Forum for Science, Industry and Business

Sponsored by:     3M 
Search our Site:

 

Applying the FDA Definition of Whole Grains Limits the Support for Cardiovascular Disease and Diabetes Health Claims

11.12.2008
LSRO finds insufficient evidence to support a cardiovascular disease or diabetes health claim when considering only studies that conform to the FDA definition of whole grains.

In 2005, cardiovascular disease (CVD) and diabetes were the first and seventh leading causes of death in the U.S., responsible for over 650,000 and 75,000 deaths, respectively.

The 2005 Dietary Guidelines for Americans states that “consuming at least 3 ounce-equivalents of whole grains per day can reduce the risk of coronary heart disease, may help with weight maintenance, and may lower risk for other chronic diseases”. The U.S. Food and Drug Administration (FDA) has allowed food manufacturers to make health claims linking whole grains consumption to CVD risk reduction since 1999. However, it was not until 2006 that the FDA defined whole grains in its guidance to the industry and to assist manufacturers in labeling their products. In this guidance document, FDA defined whole grains as the intact, ground, cracked or flaked fruit of the grains whose principal components—the starchy endosperm, germ and bran—are present in the same relative proportions as they exist in the intact grain.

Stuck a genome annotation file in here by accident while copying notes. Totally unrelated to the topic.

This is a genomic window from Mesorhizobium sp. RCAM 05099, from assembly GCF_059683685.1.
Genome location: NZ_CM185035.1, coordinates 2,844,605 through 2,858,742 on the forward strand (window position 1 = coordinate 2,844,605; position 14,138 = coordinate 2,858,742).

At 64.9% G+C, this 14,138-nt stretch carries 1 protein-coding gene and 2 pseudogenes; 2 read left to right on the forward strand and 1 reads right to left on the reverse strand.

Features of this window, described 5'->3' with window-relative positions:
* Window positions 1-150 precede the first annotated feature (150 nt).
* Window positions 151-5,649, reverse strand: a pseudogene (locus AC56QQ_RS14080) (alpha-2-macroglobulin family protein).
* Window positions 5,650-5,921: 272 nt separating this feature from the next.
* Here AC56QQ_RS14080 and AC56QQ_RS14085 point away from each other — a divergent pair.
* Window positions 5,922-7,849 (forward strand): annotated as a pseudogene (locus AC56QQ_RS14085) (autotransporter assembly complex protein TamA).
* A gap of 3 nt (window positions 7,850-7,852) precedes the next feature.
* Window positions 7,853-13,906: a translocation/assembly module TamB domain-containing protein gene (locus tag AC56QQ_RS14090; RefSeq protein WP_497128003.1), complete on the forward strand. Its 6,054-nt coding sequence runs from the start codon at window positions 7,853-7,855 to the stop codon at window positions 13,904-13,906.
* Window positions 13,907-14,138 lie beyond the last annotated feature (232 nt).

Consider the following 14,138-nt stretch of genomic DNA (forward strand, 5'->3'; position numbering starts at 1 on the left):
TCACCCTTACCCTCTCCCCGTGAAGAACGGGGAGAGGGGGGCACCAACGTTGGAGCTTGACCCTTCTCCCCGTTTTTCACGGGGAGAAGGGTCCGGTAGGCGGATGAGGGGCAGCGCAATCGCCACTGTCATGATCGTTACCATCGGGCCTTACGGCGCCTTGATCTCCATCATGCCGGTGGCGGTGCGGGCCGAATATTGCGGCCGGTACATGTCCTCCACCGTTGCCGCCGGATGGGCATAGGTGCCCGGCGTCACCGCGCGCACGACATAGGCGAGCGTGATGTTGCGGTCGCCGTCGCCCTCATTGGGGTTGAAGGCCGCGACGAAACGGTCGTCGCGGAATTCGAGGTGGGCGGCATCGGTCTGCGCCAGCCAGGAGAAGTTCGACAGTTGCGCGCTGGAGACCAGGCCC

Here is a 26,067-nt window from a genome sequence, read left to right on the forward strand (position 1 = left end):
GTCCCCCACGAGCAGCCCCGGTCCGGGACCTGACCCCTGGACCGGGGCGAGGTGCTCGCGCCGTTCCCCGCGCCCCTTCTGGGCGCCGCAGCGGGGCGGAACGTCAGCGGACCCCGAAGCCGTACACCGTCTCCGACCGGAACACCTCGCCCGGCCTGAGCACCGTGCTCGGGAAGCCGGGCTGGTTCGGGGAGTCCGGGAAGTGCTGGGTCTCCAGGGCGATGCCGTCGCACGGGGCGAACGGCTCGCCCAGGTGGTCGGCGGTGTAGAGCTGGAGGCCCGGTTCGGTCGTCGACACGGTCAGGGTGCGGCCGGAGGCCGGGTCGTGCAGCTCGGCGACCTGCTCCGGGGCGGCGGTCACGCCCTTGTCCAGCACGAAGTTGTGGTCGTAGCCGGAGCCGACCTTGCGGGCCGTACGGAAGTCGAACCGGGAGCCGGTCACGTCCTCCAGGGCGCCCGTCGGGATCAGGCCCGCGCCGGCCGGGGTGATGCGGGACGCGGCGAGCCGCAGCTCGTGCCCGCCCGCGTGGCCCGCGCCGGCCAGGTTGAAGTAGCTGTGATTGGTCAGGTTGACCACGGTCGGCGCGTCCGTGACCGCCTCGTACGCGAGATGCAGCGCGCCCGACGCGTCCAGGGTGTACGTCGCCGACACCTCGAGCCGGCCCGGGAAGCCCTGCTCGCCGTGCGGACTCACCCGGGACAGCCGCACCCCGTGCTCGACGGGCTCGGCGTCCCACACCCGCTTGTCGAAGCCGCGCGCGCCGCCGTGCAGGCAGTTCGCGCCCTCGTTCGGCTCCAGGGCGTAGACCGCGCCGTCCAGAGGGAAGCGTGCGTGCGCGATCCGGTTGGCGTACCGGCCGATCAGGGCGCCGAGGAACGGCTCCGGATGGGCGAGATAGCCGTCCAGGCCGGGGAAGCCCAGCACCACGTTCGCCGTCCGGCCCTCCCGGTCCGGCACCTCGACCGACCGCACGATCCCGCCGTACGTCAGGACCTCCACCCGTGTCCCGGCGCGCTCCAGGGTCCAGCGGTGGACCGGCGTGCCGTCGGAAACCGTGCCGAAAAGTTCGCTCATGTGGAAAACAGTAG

New Report Issued by LSRO

The Kellogg Company requested that the Life Science Research Office, Inc. (LSRO), www.lsro.org, conduct a third-party, independent evaluation of the effect of strict application of the FDA definition of whole grains on the scientific basis for whole grains health claims. LSRO convened a panel of independent scientists to comprehensively review the relevant scientific literature about whole grains consumption and risks of CVD and diabetes. The Expert Panel’s findings and conclusions are presented in the latest LSRO report entitled, Whole Grain Intake and Cardiovascular Disease and Whole Grain Intake and Diabetes: A Review. The findings and conclusions detailed in the report represent the views of LSRO alone.

Key Findings and Conclusions

Using the FDA definition for whole grains as a selection criterion to evaluate the scientific literature is limiting because most of the studies use a broader concept of whole grains.

The few studies that meet the FDA whole grains definition provide insufficient scientific evidence to support a CVD health claim.